Causing the reader to deeply care about the characters in a novel is a difficult thing to do. No such worries in a Francis novel. The point of view is first person, you are the main character as you read the story (usually the character of Mr. Douglas). The hero is personable, like able, non-violent but delivering swift justice with his mind rather than through physical means. This is not to say that violence is a stranger to our hero. Some of it staggering and often delivered by what we would think of normal persons living in British society.
You will come to love the world of Steeple Chase racing, you will grow a fondness for horses, stables, trainers and the people who live in that world. You will read the books, devouring one after the other and trust me Dick Francis has a lot of novels (over 40 by my last count).
There are several series woven into the fabric of Francis's work: notably the Sid Halley and Kit Fielding series.
Assessment: Dick Francis is one of my favorite writers. I read his books with a fierce hunger that remains insatiable and I mourn his death.
As a long term Dick Francis reader I would like to say what a refreshing departure this book was. I've been used to the hardy resistance displayed by his heroes, but only in a singular, insular way. Here we have a singularly tortured individual, tied, by love, to his crippled wife, tormented by more than the nasty criminals who are trying to bludgeon their way to success. A thoroughly engaging read which firmly involves the reader with sympathy driving the hero on to success, not in any way deterred by how long ago the book was written. Highly recommend, even in 2019.
The issues in this book were more intense than usual. Suicide, murder, blackmail, manslaughter, impossible love story, and more. James Tyrone is a bull dog of a newspaper columnist. He gets an idea about horserace fixing and blackmail, and isn’t going to let the story go until he can expose the blackmailers. He’s unstoppable, no matter how they try to break him down. I admit to being a little frightened by just how bad these guys were. Do they get their comeuppance? What do you think?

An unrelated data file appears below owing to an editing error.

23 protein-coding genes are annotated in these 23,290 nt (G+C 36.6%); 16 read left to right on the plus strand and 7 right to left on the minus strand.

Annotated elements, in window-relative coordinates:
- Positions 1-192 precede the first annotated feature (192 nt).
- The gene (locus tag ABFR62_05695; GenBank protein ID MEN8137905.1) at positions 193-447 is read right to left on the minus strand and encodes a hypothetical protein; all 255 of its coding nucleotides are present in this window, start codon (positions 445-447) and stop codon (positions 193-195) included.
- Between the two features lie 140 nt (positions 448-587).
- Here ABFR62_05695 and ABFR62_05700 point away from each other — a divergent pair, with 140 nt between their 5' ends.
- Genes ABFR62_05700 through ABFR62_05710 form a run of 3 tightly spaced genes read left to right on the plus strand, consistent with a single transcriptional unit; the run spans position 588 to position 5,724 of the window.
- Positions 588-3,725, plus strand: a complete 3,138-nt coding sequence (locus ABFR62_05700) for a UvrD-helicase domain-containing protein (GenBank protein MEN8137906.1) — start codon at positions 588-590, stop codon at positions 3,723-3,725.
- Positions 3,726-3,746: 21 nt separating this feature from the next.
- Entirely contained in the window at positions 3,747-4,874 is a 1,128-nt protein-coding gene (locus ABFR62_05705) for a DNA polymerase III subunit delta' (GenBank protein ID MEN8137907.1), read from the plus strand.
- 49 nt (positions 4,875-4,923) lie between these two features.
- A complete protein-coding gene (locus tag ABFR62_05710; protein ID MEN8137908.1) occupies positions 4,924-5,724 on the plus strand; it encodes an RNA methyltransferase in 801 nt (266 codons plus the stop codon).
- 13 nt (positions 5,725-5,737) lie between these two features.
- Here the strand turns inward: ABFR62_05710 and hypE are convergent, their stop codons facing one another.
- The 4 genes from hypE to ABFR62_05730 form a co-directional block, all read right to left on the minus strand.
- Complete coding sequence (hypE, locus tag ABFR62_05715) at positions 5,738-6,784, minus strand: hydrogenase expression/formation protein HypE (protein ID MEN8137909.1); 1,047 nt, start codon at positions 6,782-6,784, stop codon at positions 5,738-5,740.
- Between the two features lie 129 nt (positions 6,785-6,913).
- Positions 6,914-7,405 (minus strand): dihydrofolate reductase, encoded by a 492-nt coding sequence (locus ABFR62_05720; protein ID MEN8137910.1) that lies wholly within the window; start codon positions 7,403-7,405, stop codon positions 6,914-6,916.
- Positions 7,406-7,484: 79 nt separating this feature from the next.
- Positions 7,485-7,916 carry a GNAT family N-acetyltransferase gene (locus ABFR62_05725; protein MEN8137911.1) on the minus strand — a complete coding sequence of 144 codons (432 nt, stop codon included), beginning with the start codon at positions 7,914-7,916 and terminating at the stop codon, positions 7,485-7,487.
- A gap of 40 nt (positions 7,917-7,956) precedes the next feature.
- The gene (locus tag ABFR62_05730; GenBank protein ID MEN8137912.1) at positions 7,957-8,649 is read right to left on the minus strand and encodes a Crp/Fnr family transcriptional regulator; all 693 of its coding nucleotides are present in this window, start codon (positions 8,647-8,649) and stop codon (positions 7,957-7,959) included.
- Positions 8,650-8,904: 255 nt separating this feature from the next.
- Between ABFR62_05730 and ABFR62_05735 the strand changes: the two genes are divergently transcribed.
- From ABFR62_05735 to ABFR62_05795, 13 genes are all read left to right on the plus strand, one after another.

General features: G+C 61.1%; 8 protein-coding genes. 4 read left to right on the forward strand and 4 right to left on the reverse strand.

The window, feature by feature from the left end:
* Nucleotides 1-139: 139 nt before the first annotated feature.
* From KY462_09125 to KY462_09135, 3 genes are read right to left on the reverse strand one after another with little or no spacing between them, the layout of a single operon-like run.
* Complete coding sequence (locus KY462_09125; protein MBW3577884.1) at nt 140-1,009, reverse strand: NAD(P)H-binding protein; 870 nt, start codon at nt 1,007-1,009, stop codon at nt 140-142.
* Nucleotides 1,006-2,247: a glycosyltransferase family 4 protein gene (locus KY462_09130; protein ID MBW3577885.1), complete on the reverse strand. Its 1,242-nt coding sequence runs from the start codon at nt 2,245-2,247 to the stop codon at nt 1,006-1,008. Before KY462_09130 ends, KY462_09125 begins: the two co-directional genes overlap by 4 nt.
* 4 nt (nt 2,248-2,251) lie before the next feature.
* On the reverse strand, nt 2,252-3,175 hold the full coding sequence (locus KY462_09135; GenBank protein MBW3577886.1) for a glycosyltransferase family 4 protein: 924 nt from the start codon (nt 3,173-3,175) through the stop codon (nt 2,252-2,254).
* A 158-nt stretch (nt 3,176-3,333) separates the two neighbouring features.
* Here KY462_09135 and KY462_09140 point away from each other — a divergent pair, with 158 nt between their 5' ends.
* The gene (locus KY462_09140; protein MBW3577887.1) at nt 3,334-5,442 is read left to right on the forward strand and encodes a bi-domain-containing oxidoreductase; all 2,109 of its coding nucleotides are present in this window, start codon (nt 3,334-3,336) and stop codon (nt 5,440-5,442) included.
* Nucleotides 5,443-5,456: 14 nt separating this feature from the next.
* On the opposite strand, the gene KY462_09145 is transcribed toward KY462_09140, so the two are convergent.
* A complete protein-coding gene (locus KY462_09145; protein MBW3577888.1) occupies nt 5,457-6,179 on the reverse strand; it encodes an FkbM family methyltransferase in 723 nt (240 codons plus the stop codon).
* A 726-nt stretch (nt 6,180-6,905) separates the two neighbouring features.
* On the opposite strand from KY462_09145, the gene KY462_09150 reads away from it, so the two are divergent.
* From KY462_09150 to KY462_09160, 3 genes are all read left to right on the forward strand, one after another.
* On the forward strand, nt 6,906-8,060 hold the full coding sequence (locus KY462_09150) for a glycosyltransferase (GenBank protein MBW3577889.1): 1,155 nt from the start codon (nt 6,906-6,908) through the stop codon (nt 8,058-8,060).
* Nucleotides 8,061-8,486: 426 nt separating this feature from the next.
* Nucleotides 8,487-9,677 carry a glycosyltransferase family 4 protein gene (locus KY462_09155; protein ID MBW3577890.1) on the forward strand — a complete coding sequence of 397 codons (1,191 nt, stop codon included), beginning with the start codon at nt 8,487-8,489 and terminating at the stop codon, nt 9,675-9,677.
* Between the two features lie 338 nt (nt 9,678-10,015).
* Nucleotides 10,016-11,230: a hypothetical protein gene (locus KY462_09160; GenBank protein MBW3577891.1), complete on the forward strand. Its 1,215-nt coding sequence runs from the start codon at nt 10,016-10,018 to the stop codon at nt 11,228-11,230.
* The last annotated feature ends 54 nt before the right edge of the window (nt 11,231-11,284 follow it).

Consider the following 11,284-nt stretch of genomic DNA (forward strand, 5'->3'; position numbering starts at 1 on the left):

Also this Dick Francis was exciting, even if more ran next to the racecourse than on the racecourse. This time investigates a journalist unrealities in the horse betting. On a large scale, bets on horses are placed in advance, but shortly before the start these horses are deducted from the race. The bets always go to the same person, since the regulations do not provide for a return of the wagers made. Who is behind these mafia bets and how can this person be caught? With what means of pressure are the horse owners blackmailed so that they do not let their horses start? The journalist puts himself and his loved one in the greatest danger. Exciting from the beginning to the end.
classic Francis - an investigative journalist tries to take down a group of crooks at the racetrack. The usual confrontation where stubborness and brains overcomes brutality and greed. A very touching love story elevates this volume slightly above other books by the author.
I hadn't read "Forfeit" in, oh, twenty years or something, until I recently picked it up and reread it. As always, rereading is as enlightening as reading.
"Forfeit" is one of Francis's slighter works in many ways, but it gets added depth by the interactions between Ty (the hero) and his wife Elizabeth, who has been paralyzed by polio. Rather than exciting scenes of horseback riding (Ty doesn't ride once, and only occasionally goes to the races), the tension in the story is largely generated by Ty's conflict over his sexual desire, which hasn't gone anywhere with his wife's paralysis, and his desire to be faithful to the woman whom he still loves.
When I read the story as a teenager I was struck by the drama of the situation but had a hard time sympathizing with either character, both Ty's inner conflict and Elizabeth's fear that he would leave her over it, abandoning her to a life of utter dependency on strangers. Having spent the past several years quite ill (although not, thank God, completely paralyzed like Elizabeth--yet, at least), I was struck on the reread how well Francis captured both characters' emotional struggles. As always, he had a sharp eye for detail and for character, conveying in a few well-chosen phrases the agony that many writers about illness try and fail to convey in pages of purple prose.
The climactic action scene is also a gem. I don't want to give away anything about it, but once again Francis takes the mundane and turns it into high drama.
"Forfeit" is probably not Francis's best work, but it's good, and well worth reading both because it's a compelling read and because of his insight into the experiences of people struggling with difficulties, disabilities, and physical helplessness, a common theme in his work that takes perhaps its most overt form here. It's one of his more "domestic" works, and probably one of his more autobiographical books (Ty is a journalist, like Dick was, and Mary Francis was briefly paralyzed, providing the inspiration for this story) but it's never boring.